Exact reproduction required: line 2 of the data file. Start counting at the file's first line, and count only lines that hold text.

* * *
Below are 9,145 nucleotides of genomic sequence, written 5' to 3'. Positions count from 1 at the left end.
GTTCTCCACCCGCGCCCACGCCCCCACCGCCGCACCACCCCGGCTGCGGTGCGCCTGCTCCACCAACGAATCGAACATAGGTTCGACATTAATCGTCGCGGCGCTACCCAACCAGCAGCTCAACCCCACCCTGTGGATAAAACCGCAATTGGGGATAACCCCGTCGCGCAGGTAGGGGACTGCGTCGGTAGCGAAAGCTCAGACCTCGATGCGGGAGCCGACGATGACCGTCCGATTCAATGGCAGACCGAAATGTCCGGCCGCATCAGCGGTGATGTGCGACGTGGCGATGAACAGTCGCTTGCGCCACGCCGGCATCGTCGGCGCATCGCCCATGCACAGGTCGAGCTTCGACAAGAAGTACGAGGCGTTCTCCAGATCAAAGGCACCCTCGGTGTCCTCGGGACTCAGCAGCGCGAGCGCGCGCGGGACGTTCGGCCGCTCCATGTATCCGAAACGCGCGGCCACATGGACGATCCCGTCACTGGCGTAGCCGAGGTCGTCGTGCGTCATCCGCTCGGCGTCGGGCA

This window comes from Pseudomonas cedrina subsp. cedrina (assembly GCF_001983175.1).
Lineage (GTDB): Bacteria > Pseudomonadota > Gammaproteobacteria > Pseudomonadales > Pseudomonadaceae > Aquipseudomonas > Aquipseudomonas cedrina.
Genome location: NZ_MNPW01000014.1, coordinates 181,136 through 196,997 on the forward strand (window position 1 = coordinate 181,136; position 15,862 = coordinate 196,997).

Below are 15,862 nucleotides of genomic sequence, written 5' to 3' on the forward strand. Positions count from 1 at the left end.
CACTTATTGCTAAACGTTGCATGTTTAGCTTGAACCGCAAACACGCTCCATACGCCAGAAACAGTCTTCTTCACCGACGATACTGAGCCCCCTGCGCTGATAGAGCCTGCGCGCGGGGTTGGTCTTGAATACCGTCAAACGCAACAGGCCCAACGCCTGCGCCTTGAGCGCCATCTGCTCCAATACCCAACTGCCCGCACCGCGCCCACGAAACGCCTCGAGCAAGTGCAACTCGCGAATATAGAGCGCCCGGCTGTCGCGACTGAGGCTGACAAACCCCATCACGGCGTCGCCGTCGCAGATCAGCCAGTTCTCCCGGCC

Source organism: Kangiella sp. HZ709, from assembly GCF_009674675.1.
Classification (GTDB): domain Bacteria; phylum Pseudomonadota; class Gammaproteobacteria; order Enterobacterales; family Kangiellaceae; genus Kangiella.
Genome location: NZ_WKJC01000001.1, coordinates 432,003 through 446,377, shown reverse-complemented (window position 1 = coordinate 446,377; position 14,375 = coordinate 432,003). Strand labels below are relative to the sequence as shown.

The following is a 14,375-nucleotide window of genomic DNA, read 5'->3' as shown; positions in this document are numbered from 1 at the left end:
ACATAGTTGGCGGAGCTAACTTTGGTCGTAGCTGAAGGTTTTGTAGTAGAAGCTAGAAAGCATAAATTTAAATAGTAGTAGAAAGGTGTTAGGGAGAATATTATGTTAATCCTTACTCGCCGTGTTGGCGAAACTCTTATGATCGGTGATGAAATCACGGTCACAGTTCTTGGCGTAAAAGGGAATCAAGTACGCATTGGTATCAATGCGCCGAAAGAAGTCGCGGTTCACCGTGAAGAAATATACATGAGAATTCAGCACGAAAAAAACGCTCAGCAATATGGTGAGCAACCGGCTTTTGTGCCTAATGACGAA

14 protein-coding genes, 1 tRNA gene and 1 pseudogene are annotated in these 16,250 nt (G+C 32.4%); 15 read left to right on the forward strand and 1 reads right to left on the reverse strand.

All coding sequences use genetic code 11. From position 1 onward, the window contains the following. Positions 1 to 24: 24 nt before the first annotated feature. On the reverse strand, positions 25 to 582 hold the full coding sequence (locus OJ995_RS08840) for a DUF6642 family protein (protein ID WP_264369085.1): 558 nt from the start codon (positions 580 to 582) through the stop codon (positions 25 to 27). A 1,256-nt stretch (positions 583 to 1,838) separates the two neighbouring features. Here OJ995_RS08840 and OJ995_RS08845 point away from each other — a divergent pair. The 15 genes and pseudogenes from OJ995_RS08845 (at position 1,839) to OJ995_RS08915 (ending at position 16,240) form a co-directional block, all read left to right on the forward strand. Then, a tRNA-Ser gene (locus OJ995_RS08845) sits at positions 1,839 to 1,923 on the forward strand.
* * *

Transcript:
GTTCTCCACCCGCGCCCACGCCCCCACCGCCGCACCACCCCGGCTGCGGTGCGCCTGCTCCACCAACGAATCGAACATAGGTTCGACATTAATCGTCGCGGCGCTACCCAACCAGCAGCTCAACCCCACCCTGTGGATAAAACCGCAATTGGGGATAACCCCGTCGCGCAGGTAGGGGACTGCGTCGGTAGCGAAAGCTCAGACCTCGATGCGGGAGCCGACGATGACCGTCCGATTCAATGGCAGACCGAAATGTCCGGCCGCATCAGCGGTGATGTGCGACGTGGCGATGAACAGTCGCTTGCGCCACGCCGGCATCGTCGGCGCATCGCCCATGCACAGGTCGAGCTTCGACAAGAAGTACGAGGCGTTCTCCAGATCAAAGGCACCCTCGGTGTCCTCGGGACTCAGCAGCGCGAGCGCGCGCGGGACGTTCGGCCGCTCCATGTATCCGAAACGCGCGGCCACATGGACGATCCCGTCACTGGCGTAGCCGAGGTCGTCGTGCGTCATCCGCTCGGCGTCGGGCA